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    ABSTRACT: OBJECTIVES:Infants and toddlers with deformational plagiocephaly (DP) have been shown to score lower on developmental measures than unaffected children. To determine whether these differences persist, we examined development in 36-month-old children with and without a history of DP.METHODS:Participants included 224 children with DP and 231 children without diagnosed DP, all of who had been followed in a longitudinal study since infancy. To confirm the presence or absence of DP, pediatricians blinded to children's case status rated 3-dimensional cranial images taken when children were 7 months old on average. The Bayley Scales of Infant and Toddler Development, Third Edition (BSID-III) was administered as a measure of child development.RESULTS:Children with DP scored lower on all scales of the BSID-III than children without DP. Differences were largest in cognition, language, and parent-reported adaptive behavior (adjusted differences = -2.9 to -4.4 standard score points) and smallest in motor development (adjusted difference = -2.7). Children in the control group who did not have previously diagnosed DP but who were later rated by pediatricians to have at least mild cranial deformation also scored lower on the BSID-III than unaffected controls.CONCLUSIONS:Preschool-aged children with a history of DP continue to receive lower developmental scores than unaffected controls. These findings do not imply that DP causes developmental problems, but DP may nonetheless serve as a marker of developmental risk. We encourage clinicians to screen children with DP for developmental concerns to facilitate early identification and intervention.
    PEDIATRICS 12/2012; · 4.47 Impact Factor
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    ABSTRACT: Craniosynostosis is the premature fusion of the bones of the calvaria resulting in abnormal skull shapes that can be associated with increased intracranial pressure. While craniosynostoses of multiple different types can be easily diagnosed, quantifying the severity of the abnormality is much more subjective and not a standard part of clinical practice. For this purpose we have developed a severity-based retrieval system that uses a logistic regression approach to quantify the severity of the abnormality of each of three types of craniosynostoses. We compare several different sparse feature selection techniques: L1 regularized logistic regression, fused lasso, and clustering lasso (cLasso). We evaluate our methodology in three ways: 1) for classification of normal vs. abnormal skulls, 2) for comparing pre-operative to post-operative skulls, and 3) for retrieving skulls in order of abnormality severity as compared with the ordering of a craniofacial expert.
    Proceedings of the Third MICCAI international conference on Medical Content-Based Retrieval for Clinical Decision Support; 10/2012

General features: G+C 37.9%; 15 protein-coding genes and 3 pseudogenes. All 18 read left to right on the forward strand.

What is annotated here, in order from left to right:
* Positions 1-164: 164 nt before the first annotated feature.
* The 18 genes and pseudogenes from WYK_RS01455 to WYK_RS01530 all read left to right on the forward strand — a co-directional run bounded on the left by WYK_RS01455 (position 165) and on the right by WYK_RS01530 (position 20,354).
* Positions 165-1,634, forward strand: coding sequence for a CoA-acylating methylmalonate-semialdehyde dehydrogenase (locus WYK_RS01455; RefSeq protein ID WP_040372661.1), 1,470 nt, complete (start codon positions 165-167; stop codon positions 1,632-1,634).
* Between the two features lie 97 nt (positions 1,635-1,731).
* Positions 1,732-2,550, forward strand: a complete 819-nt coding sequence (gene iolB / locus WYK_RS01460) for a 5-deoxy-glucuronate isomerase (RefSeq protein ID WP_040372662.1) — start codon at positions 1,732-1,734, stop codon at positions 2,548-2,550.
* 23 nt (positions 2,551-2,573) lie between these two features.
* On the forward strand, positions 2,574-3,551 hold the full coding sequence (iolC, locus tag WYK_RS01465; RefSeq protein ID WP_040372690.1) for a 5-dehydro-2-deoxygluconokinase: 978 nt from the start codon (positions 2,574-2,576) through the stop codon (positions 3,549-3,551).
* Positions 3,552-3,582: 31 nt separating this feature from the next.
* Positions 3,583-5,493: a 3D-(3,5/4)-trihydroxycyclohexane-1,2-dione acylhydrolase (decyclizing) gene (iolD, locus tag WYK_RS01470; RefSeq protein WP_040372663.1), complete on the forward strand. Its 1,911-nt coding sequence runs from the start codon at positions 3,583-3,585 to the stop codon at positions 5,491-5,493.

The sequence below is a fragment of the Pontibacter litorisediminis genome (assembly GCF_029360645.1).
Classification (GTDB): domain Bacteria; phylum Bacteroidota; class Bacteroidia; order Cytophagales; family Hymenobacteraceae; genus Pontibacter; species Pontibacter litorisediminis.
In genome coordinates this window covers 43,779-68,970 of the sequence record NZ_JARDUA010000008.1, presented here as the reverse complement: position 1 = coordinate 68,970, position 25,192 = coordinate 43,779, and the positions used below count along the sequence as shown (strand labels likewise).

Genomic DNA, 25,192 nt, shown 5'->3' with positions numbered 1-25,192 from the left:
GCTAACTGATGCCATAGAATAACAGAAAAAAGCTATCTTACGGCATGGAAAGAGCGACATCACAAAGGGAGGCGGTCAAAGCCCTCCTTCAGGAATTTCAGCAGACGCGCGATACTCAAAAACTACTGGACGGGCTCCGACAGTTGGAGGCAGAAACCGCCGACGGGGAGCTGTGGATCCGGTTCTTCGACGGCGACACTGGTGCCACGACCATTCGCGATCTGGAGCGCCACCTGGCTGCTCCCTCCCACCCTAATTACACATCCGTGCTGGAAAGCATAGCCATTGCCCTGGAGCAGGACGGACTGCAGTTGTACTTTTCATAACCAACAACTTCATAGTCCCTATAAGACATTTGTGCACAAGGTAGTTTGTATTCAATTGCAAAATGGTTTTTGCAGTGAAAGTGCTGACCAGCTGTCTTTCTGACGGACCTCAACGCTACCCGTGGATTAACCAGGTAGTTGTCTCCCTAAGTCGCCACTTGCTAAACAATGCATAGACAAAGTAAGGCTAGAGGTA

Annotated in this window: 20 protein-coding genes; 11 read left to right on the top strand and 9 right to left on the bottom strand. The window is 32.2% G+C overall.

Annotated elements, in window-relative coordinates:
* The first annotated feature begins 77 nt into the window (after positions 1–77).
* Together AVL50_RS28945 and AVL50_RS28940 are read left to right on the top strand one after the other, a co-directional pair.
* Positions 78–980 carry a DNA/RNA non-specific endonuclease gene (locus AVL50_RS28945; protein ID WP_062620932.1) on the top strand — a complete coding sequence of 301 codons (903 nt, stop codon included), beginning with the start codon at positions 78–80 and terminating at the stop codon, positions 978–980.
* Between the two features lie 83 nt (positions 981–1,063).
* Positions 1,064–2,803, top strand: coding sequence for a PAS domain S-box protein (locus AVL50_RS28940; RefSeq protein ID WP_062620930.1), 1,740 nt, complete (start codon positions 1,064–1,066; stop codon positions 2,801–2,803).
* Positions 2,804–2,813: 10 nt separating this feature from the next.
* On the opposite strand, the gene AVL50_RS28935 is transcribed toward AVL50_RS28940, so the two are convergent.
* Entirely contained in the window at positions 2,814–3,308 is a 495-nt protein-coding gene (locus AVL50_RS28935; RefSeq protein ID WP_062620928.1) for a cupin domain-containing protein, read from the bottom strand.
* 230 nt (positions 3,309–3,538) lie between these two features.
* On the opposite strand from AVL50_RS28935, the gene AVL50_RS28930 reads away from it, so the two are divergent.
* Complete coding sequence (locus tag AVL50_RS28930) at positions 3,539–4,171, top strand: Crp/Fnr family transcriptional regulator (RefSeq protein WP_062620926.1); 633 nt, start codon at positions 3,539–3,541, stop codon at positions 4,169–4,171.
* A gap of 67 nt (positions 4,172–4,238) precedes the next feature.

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    ABSTRACT: The purpose of this study was to confirm initial reports of elevated behavior problems in children with single-suture craniosynostosis, using multiple informants, longitudinal analyses, and a control group. The authors hypothesized that children with single-suture craniosynostosis would have higher levels of maladjustment than comparison children, particularly at the older age and in selected areas of previously observed vulnerability: attention and social adjustment. The Child Behavior Checklist was completed by 436 mothers (219 with single-suture craniosynostosis) and 371 fathers (177 with single-suture craniosynostosis) when children were aged approximately 19 months, and by 361 mothers (175 with single-suture craniosynostosis) and 303 fathers (142 with single-suture craniosynostosis) when children were aged approximately 37 months. A minimum of one caregiver/teacher report was available for 169 of these children (74 with single-suture craniosynostosis) using the Caregiver-Teacher Report Form. Average Child Behavior Checklist/Caregiver-Teacher Report Form externalizing, internalizing, and total scores for all informants were consistently higher (worse) for children with single-suture craniosynostosis than for control group children, but most differences were small and statistically nonsignificant. No differences associated with suture site were found. At the oldest age point, both mothers and fathers (but not teachers) generated higher average scores for patients than for controls on scales measuring attention and social problems, with small to medium effect sizes (0.20 to 0.32). On average, toddlers/preschoolers with single-suture craniosynostosis show behavioral development that is largely indistinguishable from same-aged peers of similar socioeconomic background. The predictive significance of small group differences in attention and social adjustment will be assessed in a follow-up of this cohort at age 7.
    Plastic and reconstructive surgery 09/2012; 130(3):635-47. · 2.74 Impact Factor